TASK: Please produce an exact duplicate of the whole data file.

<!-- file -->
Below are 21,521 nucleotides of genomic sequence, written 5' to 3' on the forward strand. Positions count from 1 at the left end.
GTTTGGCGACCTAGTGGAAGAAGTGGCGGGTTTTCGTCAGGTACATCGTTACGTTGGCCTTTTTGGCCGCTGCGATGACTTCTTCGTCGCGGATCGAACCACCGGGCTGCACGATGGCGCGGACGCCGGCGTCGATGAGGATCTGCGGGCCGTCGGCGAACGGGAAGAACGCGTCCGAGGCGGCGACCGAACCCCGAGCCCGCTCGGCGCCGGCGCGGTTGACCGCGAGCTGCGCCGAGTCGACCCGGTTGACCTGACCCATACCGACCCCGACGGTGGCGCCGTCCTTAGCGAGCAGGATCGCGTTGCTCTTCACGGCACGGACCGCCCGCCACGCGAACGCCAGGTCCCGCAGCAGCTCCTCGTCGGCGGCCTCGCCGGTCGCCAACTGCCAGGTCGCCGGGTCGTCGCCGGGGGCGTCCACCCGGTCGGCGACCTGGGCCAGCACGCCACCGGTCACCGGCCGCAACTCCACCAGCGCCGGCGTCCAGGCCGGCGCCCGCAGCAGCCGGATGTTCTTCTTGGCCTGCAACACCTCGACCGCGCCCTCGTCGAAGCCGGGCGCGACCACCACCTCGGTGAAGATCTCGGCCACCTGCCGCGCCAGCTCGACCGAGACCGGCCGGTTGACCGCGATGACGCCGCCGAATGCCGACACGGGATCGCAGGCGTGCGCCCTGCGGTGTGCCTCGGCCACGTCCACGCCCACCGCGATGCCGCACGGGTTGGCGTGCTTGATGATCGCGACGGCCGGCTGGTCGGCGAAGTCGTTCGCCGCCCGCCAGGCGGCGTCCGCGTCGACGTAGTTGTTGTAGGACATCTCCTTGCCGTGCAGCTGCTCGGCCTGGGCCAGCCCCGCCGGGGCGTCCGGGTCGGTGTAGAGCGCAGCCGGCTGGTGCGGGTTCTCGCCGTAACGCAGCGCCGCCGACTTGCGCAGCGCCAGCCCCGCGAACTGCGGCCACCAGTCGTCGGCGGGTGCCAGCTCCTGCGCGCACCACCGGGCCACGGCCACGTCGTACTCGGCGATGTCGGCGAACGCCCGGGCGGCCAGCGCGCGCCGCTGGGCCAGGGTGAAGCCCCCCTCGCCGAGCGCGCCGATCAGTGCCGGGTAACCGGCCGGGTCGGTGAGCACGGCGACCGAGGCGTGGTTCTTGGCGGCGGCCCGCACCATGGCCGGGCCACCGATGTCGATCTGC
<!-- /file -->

Below are 21,521 nucleotides of genomic sequence, written 5' to 3' on the forward strand. Positions count from 1 at the left end.
GTTTGGCGACCTAGTGGAAGAAGTGGCGGGTTTTCGTCAGGTACATCGTTACGTTGGCCTTTTTGGCCGCTGCGATGACTTCTTCGTCGCGGATCGAACCACCGGGCTGCACGATGGCGCGGACGCCGGCGTCGATGAGGATCTGCGGGCCGTCGGCGAACGGGAAGAACGCGTCCGAGGCGGCGACCGAACCCCGAGCCCGCTCGGCGCCGGCGCGGTTGACCGCGAGCTGCGCCGAGTCGACCCGGTTGACCTGACCCATACCGACCCCGACGGTGGCGCCGTCCTTAGCGAGCAGGATCGCGTTGCTCTTCACGGCACGGACCGCCCGCCACGCGAACGCCAGGTCCCGCAGCAGCTCCTCGTCGGCGGCCTCGCCGGTCGCCAACTGCCAGGTCGCCGGGTCGTCGCCGGGGGCGTCCACCCGGTCGGCGACCTGGGCCAGCACGCCACCGGTCACCGGCCGCAACTCCACCAGCGCCGGCGTCCAGGCCGGCGCCCGCAGCAGCCGGATGTTCTTCTTGGCCTGCAACACCTCGACCGCGCCCTCGTCGAAGCCGGGCGCGACCACCACCTCGGTGAAGATCTCGGCCACCTGCCGCGCCAGCTCGACCGAGACCGGCCGGTTGACCGCGATGACGCCGCCGAATGCCGACACGGGATCGCAGGCGTGCGCCCTGCGGTGTGCCTCGGCCACGTCCACGCCCACCGCGATGCCGCACGGGTTGGCGTGCTTGATGATCGCGACGGCCGGCTGGTCGGCGAAGTCGTTCGCCGCCCGCCAGGCGGCGTCCGCGTCGACGTAGTTGTTGTAGGACATCTCCTTGCCGTGCAGCTGCTCGGCCTGGGCCAGCCCCGCCGGGGCGTCCGGGTCGGTGTAGAGCGCAGCCGGCTGGTGCGGGTTCTCGCCGTAACGCAGCGCCGCCGACTTGCGCAGCGCCAGCCCCGCGAACTGCGGCCACCAGTCGTCGGCGGGTGCCAGCTCCTGCGCGCACCACCGGGCCACGGCCACGTCGTACTCGGCGATGTCGGCGAACGCCCGGGCGGCCAGCGCGCGCCGCTGGGCCAGGGTGAAGCCCCCCTCGCCGAGCGCGCCGATCAGTGCCGGGTAACCGGCCGGGTCGGTGAGCACGGCGACCGAGGCGTGGTTCTTGGCGGCGGCCCGCACCATGGCCGGGCCACCGATGTCGATCTGC